Pompeo Emerges as Point Man in War of Words With China

His critics say he’s too busy attacking China to coordinate a global response to the pandemic. His supporters say he’s holding Beijing to account.

By , a diplomacy and national security reporter at Foreign Policy.
U.S. President Donald Trump (right) and Secretary of State Mike Pompeo participate in the daily coronavirus task force briefing at the White House in Washington on April 8.
U.S. President Donald Trump (right) and Secretary of State Mike Pompeo participate in the daily coronavirus task force briefing at the White House in Washington on April 8. Chip Somodevilla/Getty Images

In recent weeks, U.S. Secretary of State Mike Pompeo has emerged as the face of the administration’s hard-line China strategy, relying on the conservative media landscape to spread its message on Beijing’s blame for the coronavirus pandemic with a raft of hits on Fox News and conservative radio talk shows. 

“We’ve been very clear to the Chinese Communist Party they have a special responsibility,” Pompeo told Dan “Ox” Ochsner, one of four conservative radio talk show hosts he spoke to on Thursday alone. “This virus originated in Wuhan. They have a special responsibility to share with the world the data, the information, the need to be transparent.”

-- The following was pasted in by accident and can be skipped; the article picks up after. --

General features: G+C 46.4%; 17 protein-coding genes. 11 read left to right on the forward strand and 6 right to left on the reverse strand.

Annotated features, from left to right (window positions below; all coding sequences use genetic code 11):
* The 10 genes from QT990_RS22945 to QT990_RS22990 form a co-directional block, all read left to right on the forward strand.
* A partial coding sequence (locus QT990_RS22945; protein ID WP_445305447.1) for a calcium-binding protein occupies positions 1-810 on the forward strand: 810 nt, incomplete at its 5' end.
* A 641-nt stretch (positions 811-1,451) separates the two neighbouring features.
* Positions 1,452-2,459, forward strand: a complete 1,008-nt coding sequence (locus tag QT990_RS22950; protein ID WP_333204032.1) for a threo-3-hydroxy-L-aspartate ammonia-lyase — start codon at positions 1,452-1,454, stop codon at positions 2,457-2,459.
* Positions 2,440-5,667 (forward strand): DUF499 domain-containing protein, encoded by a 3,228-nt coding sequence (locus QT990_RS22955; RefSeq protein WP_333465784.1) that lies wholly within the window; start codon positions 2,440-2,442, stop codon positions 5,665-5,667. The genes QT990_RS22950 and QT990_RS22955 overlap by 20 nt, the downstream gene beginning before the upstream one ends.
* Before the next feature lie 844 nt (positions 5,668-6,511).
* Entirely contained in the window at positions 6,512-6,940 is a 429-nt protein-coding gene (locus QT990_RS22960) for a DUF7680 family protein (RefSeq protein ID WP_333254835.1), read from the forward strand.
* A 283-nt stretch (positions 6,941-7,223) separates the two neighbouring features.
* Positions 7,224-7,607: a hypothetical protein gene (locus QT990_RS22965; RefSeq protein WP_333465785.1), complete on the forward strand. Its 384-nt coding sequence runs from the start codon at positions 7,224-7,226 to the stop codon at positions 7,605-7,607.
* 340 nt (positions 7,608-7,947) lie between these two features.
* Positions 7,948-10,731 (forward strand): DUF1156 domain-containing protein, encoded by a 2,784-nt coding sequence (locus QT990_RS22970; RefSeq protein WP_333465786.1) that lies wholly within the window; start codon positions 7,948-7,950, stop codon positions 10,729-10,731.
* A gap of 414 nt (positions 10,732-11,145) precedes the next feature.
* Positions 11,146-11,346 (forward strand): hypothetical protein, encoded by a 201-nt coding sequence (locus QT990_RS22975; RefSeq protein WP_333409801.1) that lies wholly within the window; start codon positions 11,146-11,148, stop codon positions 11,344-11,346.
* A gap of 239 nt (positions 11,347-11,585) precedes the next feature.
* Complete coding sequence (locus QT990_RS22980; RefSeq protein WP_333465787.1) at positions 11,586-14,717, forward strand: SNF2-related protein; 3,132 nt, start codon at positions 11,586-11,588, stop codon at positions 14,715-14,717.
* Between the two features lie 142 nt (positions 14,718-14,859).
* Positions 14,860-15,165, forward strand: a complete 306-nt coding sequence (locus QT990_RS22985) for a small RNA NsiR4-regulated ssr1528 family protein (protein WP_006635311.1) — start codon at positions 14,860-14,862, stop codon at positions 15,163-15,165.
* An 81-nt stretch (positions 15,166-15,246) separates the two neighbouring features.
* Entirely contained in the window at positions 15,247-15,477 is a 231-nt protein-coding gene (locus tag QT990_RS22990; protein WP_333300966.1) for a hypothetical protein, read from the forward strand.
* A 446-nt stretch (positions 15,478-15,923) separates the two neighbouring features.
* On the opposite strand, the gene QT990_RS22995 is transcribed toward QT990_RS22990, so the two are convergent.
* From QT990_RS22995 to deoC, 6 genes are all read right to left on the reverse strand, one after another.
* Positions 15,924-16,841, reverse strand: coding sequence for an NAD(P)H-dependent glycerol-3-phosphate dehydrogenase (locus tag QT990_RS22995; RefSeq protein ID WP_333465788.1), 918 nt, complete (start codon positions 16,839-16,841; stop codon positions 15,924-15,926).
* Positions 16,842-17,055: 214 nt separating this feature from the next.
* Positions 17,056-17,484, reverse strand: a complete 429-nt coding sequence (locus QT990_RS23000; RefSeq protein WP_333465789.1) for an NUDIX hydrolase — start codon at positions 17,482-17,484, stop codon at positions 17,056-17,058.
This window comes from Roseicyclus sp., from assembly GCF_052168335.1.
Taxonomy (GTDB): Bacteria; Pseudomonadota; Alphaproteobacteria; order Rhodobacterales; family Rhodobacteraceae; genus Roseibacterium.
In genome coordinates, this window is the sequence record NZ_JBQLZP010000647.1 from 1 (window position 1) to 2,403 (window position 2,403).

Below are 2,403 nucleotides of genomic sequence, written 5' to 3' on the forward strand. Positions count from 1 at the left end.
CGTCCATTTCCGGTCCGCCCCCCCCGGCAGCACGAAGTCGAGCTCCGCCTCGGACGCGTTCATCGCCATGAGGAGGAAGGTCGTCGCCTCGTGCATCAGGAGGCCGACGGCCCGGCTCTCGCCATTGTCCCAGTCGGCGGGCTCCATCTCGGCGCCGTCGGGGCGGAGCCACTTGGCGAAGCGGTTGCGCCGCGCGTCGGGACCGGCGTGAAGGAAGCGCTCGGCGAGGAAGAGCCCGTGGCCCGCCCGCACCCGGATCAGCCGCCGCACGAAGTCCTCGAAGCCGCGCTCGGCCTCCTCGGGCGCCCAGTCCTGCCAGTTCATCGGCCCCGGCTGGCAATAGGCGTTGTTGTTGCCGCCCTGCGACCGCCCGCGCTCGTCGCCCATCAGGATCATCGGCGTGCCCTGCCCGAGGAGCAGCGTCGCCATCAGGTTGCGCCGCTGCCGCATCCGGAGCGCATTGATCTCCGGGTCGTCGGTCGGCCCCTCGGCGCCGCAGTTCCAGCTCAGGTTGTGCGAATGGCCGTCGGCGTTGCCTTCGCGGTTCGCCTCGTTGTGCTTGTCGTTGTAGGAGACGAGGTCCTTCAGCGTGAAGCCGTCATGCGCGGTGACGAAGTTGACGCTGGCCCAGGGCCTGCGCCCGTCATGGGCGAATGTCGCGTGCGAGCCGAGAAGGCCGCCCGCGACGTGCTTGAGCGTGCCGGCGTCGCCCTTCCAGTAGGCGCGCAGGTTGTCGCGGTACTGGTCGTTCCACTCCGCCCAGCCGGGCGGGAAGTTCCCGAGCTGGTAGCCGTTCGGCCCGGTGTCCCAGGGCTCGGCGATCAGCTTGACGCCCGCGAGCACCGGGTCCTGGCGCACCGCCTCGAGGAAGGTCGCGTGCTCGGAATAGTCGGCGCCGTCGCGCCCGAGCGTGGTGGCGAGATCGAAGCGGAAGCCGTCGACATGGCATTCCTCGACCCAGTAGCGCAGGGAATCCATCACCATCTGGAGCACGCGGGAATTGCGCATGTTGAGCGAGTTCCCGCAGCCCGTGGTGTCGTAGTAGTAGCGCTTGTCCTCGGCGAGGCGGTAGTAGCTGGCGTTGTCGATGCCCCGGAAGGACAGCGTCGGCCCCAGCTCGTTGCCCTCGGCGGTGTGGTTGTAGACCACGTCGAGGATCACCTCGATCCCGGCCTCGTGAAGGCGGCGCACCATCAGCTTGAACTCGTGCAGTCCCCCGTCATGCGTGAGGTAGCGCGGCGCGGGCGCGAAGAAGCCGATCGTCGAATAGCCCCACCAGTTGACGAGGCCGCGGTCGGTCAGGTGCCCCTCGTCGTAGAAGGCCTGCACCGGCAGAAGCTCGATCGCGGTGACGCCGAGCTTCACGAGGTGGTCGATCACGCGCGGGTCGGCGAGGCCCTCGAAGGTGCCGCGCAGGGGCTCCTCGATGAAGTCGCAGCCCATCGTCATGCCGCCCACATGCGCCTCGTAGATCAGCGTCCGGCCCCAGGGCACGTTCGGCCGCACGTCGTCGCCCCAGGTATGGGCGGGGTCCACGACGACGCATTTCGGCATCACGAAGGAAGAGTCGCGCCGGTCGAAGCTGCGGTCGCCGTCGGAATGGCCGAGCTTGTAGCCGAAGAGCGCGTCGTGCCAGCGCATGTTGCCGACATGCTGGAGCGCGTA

To outsiders and former diplomats, Pompeo’s media blitz in the conservative bubble appears designed to rally U.S. President Donald Trump’s base around what could be a key 2020 election issue as the pandemic lockdown draws the global economy to a standstill and fuels a surge in unemployment across the United States. Critics have knocked Pompeo for serving as the administration’s attack dog rather than coordinating a global response to the pandemic, a charge his supporters dismiss as partisan spin. 

China has shot back at Pompeo, with its state-run media machine targeting him in a barrage of unusually personal attacks in the past week as it tries to deflect U.S. criticisms that it mishandled the initial outbreak of the virus, contributing to its global spread. “Politicians like Pompeo have only prejudice, hatred, and private interests in their minds,” read one editorial in the People’s Daily, the official newspaper of the Chinese Communist Party. “Pompeo has made people wonder if he believes he can ‘make America great again’ just by bullying and talking nonsense.”

In April alone, Pompeo had more than 90 interviews with U.S. news outlets and international press roundtables—a stark shift from the early months of the pandemic. He has also held semiregular press briefings at the State Department in the past month, where a group of reporters from a variety of national outlets can question him. Additionally, the department has organized almost daily phone briefings with other State Department officials on the department’s response to the pandemic and other issues. 

Still, some former diplomats have criticized Trump’s top diplomat for focusing too much on a select domestic audience with a political bent—many of his recent one-on-one interviews were with conservative outlets and talk shows. (The State Department publishes transcripts of Pompeo’s interviews on its website for public availability.) Several former diplomats told Foreign Policy that Pompeo sticking to Trump-friendly outlets allows him to skirt tough lines of questioning, and he’s doing so at the expense of more interviews with foreign media outlets where he can better convey America’s foreign policies to an international audience.